The two women studied the parshiot about the mishkan for “almost a year, line by line,” Ms. Stern said, seeing more and more in those lines as the familiar words unfolded in new patterns. “The mishkan is portable,” Ms. Finck said. “It’s not anchored in any one place. It’s lightweight. It’s ecologically sound. There are so many things about it that interest us.”

“That’s when we decided to express what we saw in a show, and to open it up to other artists, who might see some of what we saw, or see other things that we did not see,” Ms. Stern said. “Points about ecology, women’s participation, donations — those were just some of the questions we put out when we requested that artists submit work.

“We wanted them to think out of the box. We didn’t want replicas of what we saw. We wanted them to work on what they saw, in ways that would stimulate not only the artists, but the viewers.”

Once the two women had the idea, they had to recruit participants and find a gallery that would show their art. That’s hard work; it’s a combination of persuasion and logistics — applied art and science — and luck. Artists had to be sparked by the idea; galleries had to be both interested in it and available to show it. They were open to having it in either the United States or Israel, but nothing worked out. Eventually, they just about gave up on the idea.

Harriet Finck’s Keruvim.

But then Ms. Stern, in Israel with her husband, Rabbi Dr. Michael Chernick, met Judith Anis, the curator of the Vila Contemporary Art Gallery at the Emunah College for Art and Design in Jerusalem. Ms. Anis also is an artist. “She understood what we were trying to do, and our frustration,” Ms. Stern said. Ms. Anis asked for and received a proposal, her board accepted it, and the show started to come together.

Most of the pieces in the show are paintings or sculpture; two are videos, and there’s a recording by a cantor.

There’s also a piece that Ms. Finck and Ms. Stern made together. “We decided that we wanted to do that, even though our styles are very different,” Ms. Finck said. “We’ve taught together, but we have not created together,” Ms. Stern added.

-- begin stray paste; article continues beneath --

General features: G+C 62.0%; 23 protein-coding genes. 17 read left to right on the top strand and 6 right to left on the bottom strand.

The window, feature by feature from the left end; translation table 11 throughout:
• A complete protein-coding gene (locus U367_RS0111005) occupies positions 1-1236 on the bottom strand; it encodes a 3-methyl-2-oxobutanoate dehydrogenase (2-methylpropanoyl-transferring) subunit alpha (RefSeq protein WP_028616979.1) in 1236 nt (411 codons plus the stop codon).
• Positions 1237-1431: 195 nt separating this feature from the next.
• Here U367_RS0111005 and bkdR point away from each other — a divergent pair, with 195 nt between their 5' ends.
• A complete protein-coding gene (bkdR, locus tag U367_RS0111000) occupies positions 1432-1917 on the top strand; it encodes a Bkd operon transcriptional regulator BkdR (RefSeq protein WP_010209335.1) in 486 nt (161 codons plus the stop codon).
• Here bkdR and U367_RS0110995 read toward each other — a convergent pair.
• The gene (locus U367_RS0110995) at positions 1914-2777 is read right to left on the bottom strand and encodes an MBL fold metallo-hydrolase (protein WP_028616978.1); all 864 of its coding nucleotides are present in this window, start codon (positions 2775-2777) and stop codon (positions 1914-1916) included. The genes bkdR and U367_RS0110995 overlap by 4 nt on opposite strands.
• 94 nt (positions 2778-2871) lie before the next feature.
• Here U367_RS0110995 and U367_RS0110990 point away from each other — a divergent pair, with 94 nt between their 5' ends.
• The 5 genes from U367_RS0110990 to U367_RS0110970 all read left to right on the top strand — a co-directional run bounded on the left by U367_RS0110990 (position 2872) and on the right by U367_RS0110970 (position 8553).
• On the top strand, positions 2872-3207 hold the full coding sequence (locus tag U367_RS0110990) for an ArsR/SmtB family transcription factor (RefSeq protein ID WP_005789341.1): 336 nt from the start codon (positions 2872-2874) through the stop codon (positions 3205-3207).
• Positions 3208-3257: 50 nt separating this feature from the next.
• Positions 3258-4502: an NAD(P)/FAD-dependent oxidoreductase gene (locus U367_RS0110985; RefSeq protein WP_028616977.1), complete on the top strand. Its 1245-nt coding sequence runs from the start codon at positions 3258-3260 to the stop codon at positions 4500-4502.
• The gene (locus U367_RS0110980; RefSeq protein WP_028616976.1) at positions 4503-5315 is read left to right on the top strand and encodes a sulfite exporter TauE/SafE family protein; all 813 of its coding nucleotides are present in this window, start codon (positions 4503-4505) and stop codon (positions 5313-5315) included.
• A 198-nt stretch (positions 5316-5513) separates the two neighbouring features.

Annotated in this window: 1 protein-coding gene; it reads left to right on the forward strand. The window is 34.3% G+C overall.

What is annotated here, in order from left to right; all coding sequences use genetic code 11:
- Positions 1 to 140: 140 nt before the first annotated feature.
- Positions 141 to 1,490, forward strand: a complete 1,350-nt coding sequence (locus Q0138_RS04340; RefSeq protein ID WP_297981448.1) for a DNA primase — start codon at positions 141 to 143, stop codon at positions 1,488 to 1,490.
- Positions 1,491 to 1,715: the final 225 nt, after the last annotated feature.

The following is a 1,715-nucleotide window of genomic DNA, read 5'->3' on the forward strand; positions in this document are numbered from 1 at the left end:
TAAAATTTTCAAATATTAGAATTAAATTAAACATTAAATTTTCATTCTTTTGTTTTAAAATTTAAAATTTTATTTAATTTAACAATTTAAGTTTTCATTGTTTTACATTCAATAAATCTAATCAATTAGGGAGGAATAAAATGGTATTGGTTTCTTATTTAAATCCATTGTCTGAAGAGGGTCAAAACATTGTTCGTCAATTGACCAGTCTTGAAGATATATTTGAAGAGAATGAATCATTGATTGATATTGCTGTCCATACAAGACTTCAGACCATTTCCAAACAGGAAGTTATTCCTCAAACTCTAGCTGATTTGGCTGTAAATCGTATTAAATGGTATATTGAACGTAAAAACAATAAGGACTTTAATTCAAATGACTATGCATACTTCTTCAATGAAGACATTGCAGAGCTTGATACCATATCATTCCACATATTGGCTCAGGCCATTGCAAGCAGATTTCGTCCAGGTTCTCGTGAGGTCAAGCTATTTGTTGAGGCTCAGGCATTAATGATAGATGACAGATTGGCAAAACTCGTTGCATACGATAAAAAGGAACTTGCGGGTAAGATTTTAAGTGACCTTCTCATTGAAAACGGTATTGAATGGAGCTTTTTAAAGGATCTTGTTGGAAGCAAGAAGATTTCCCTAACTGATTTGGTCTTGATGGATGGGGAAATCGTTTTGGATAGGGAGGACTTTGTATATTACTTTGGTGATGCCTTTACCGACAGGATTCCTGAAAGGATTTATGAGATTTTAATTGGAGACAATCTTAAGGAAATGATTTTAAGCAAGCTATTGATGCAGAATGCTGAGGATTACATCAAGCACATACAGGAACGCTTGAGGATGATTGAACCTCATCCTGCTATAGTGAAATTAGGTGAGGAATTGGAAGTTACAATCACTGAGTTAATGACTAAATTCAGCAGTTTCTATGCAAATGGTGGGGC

“First we decided that what we wanted to make was the two keruvim that were on top of the holy ark.” In the western artistic tradition, keruvim — or cherubs, as they’re more commonly known in English — are adorable, rosy-cheeked, literally angelic small boys who signify love. In the Tanach, they are the fierce angels whose duties include guarding the ark in the mishkan, God’s own inner sanctum.

According to Exodus 25:18-20; the cherubim are made of hammered gold, placed at each end of the golden ark cover, with spread wings that shield the ark. The instructions are precise, if hard to follow. “The keruvim face each other and they look at each other,” Ms. Finck said. “The holiest  thing happens inside the shape they make.” And the instructions about working with all that gold are in the Tanach “right after the incident of the golden calf.”

Miriam Stern Keruvim. The Keruvim are two sides of a work that will float between the floor and the ceiling, the same but very different.

“We decided to make our own,” Ms. Stern said. “Since they were multidimensional, and we weren’t going to do that — we weren’t making sculpture — we would make one side be my responsibility, and the other side was Harriet’s.

“We wanted them large — about five feet tall, almost life-size — and they were fabricated in Israel, because it’s easier to make them there than to ship them there. We created them using Photoshop. They will be attached to the ceiling and the floor, and they will float in the air. People can walk between them.

“They’re genderless, as they are in the Torah,” she added.

“Harriet is an abstract painter; my side is a bit abstract but a little more figurative,” Ms. Stern continued.

The piece, simply and logically, is called “Keruvim.”

Ms. Stern and Ms. Finck “are dedicating the whole venture to a close friend who died during the year,” Ms. Stern said. “Miriam Holmes was a neighbor of mine in Teaneck, and a close friend of Harriet’s.” Ms. Holmes was a book publisher, a gifted storyteller, and a close and careful listener, as well as being a mother, wife, and shul-goer.

“With this dedication, we accept and welcome her continued presence in our lives,” Ms. Stern and Ms. Finck wrote. “‘Vishachanti bitocham’ indeed,” they continued, quoting Exodus 25:8. “She will dwell among us.”